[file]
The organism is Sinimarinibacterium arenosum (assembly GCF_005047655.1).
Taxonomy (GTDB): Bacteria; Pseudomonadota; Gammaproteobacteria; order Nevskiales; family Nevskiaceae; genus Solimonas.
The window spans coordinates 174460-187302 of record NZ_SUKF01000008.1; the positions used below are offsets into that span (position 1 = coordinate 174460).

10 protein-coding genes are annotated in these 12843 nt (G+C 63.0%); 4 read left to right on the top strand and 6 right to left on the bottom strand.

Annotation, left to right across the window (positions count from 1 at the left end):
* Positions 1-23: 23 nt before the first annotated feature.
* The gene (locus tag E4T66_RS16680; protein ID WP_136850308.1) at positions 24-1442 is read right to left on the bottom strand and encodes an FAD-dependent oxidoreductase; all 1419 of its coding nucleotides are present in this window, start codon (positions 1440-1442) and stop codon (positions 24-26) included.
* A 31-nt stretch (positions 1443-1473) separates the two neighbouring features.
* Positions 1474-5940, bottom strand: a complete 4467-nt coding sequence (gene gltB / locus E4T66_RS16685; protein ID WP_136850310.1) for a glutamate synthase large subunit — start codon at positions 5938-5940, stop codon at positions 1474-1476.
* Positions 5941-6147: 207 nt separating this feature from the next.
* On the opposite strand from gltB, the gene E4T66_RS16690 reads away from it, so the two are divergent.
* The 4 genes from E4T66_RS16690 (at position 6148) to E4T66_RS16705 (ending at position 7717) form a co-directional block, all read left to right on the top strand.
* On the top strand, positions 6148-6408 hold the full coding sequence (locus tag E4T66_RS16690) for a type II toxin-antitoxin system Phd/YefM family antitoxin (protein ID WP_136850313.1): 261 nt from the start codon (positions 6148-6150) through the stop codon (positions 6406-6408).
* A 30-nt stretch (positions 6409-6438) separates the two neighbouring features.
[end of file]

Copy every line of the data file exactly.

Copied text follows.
The organism is Sinimarinibacterium arenosum (assembly GCF_005047655.1).
Taxonomy (GTDB): Bacteria; Pseudomonadota; Gammaproteobacteria; order Nevskiales; family Nevskiaceae; genus Solimonas.
The window spans coordinates 174460-187302 of record NZ_SUKF01000008.1; the positions used below are offsets into that span (position 1 = coordinate 174460).

10 protein-coding genes are annotated in these 12843 nt (G+C 63.0%); 4 read left to right on the top strand and 6 right to left on the bottom strand.

Annotation, left to right across the window (positions count from 1 at the left end):
* Positions 1-23: 23 nt before the first annotated feature.
* The gene (locus tag E4T66_RS16680; protein ID WP_136850308.1) at positions 24-1442 is read right to left on the bottom strand and encodes an FAD-dependent oxidoreductase; all 1419 of its coding nucleotides are present in this window, start codon (positions 1440-1442) and stop codon (positions 24-26) included.
* A 31-nt stretch (positions 1443-1473) separates the two neighbouring features.
* Positions 1474-5940, bottom strand: a complete 4467-nt coding sequence (gene gltB / locus E4T66_RS16685; protein ID WP_136850310.1) for a glutamate synthase large subunit — start codon at positions 5938-5940, stop codon at positions 1474-1476.
* Positions 5941-6147: 207 nt separating this feature from the next.
* On the opposite strand from gltB, the gene E4T66_RS16690 reads away from it, so the two are divergent.
* The 4 genes from E4T66_RS16690 (at position 6148) to E4T66_RS16705 (ending at position 7717) form a co-directional block, all read left to right on the top strand.
* On the top strand, positions 6148-6408 hold the full coding sequence (locus tag E4T66_RS16690) for a type II toxin-antitoxin system Phd/YefM family antitoxin (protein ID WP_136850313.1): 261 nt from the start codon (positions 6148-6150) through the stop codon (positions 6406-6408).
* A 30-nt stretch (positions 6409-6438) separates the two neighbouring features.